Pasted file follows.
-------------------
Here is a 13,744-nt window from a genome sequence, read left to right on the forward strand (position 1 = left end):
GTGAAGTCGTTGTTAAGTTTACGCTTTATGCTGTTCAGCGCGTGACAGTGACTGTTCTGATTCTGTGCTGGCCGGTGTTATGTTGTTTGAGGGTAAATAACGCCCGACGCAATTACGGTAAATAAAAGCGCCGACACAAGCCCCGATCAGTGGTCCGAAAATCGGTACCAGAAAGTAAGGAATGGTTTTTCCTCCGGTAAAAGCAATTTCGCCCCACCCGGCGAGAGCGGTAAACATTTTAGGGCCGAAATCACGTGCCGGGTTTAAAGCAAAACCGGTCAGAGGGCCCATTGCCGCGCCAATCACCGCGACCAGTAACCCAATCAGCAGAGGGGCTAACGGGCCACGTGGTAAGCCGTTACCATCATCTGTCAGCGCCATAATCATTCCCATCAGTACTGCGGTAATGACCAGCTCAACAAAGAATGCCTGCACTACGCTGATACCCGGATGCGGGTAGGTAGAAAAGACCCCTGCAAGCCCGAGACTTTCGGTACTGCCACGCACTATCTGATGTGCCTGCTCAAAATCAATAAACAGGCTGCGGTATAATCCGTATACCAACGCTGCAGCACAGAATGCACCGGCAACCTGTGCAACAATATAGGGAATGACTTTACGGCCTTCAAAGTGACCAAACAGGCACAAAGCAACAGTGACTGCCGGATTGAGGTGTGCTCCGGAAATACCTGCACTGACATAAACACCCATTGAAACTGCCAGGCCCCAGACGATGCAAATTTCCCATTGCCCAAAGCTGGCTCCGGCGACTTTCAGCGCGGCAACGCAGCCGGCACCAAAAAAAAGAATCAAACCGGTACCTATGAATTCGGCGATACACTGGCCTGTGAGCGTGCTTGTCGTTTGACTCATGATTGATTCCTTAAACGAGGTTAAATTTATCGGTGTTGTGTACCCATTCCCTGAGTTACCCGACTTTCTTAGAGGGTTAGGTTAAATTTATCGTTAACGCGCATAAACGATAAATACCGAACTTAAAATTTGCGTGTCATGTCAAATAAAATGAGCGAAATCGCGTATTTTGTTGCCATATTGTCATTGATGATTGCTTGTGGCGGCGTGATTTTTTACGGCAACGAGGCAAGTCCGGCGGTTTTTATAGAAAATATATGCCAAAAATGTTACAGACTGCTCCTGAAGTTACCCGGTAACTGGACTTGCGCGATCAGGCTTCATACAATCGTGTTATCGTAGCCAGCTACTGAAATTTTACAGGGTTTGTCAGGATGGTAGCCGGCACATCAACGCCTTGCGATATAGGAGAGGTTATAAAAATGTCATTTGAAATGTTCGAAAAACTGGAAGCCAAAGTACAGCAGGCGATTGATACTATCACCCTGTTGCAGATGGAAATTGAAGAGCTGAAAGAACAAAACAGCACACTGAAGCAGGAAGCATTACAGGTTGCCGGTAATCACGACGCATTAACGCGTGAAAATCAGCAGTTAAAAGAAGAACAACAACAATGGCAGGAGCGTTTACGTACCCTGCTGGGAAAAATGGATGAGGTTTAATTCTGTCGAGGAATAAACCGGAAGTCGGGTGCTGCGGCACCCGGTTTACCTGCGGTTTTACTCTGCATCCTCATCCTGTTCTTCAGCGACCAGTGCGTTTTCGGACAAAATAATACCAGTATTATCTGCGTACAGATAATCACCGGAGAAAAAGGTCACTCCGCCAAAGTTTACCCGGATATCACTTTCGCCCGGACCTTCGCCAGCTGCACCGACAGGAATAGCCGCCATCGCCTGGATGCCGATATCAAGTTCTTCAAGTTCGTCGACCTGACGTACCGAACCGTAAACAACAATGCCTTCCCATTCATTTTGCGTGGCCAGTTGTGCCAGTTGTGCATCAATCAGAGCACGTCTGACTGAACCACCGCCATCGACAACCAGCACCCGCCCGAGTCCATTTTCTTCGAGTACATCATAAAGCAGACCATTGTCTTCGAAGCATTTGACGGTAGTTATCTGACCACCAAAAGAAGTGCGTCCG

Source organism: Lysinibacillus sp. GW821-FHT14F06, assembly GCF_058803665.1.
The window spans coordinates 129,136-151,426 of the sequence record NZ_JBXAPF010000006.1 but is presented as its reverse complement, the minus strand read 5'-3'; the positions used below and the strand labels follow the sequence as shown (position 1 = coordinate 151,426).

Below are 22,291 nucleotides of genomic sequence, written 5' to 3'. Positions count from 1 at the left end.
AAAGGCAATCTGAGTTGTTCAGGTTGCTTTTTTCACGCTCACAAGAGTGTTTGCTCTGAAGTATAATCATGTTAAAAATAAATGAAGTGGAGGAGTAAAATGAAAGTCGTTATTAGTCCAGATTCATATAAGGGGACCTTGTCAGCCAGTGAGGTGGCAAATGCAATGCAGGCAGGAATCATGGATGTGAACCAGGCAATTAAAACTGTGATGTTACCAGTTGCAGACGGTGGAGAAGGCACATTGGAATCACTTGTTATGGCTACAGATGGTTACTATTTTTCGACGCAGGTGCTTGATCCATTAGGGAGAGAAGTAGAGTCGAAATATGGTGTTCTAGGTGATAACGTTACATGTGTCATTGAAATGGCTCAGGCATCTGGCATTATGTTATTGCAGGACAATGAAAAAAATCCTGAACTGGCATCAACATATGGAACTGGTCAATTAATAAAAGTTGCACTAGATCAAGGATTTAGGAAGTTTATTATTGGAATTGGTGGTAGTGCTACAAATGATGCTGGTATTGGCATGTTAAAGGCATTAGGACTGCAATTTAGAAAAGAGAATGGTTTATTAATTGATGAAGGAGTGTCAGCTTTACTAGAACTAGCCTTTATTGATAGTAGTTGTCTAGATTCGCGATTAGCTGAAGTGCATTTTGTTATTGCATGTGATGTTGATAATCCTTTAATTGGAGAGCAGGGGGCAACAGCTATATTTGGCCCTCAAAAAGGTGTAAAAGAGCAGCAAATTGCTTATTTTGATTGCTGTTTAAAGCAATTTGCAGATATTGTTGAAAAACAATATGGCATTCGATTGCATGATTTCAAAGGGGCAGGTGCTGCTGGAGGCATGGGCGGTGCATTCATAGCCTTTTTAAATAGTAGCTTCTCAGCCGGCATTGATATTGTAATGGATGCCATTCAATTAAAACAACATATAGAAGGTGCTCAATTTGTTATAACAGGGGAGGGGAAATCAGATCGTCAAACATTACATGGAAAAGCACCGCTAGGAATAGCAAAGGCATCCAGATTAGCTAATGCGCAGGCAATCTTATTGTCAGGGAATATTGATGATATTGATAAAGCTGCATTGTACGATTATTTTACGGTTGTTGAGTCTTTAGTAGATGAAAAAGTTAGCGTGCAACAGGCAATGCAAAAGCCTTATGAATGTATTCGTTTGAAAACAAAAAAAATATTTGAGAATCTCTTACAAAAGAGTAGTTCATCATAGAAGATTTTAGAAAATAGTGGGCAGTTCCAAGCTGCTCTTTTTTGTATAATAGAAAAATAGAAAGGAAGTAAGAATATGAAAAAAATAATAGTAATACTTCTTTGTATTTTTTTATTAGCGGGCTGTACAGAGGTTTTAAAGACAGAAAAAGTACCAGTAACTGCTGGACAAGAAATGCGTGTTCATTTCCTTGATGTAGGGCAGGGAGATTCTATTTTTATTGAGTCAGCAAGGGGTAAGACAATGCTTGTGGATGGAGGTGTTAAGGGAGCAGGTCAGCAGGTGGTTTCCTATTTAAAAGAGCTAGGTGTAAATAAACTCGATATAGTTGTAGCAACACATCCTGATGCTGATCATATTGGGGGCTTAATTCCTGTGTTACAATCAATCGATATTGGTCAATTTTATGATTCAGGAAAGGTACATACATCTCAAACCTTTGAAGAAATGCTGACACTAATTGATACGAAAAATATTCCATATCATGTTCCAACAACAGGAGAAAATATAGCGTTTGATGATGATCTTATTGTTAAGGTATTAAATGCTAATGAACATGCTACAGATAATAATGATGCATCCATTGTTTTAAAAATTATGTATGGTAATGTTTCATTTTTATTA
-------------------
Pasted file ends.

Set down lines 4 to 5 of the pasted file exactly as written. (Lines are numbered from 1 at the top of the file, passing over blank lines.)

The window spans coordinates 129,136-151,426 of the sequence record NZ_JBXAPF010000006.1 but is presented as its reverse complement, the minus strand read 5'-3'; the positions used below and the strand labels follow the sequence as shown (position 1 = coordinate 151,426).

Below are 22,291 nucleotides of genomic sequence, written 5' to 3'. Positions count from 1 at the left end.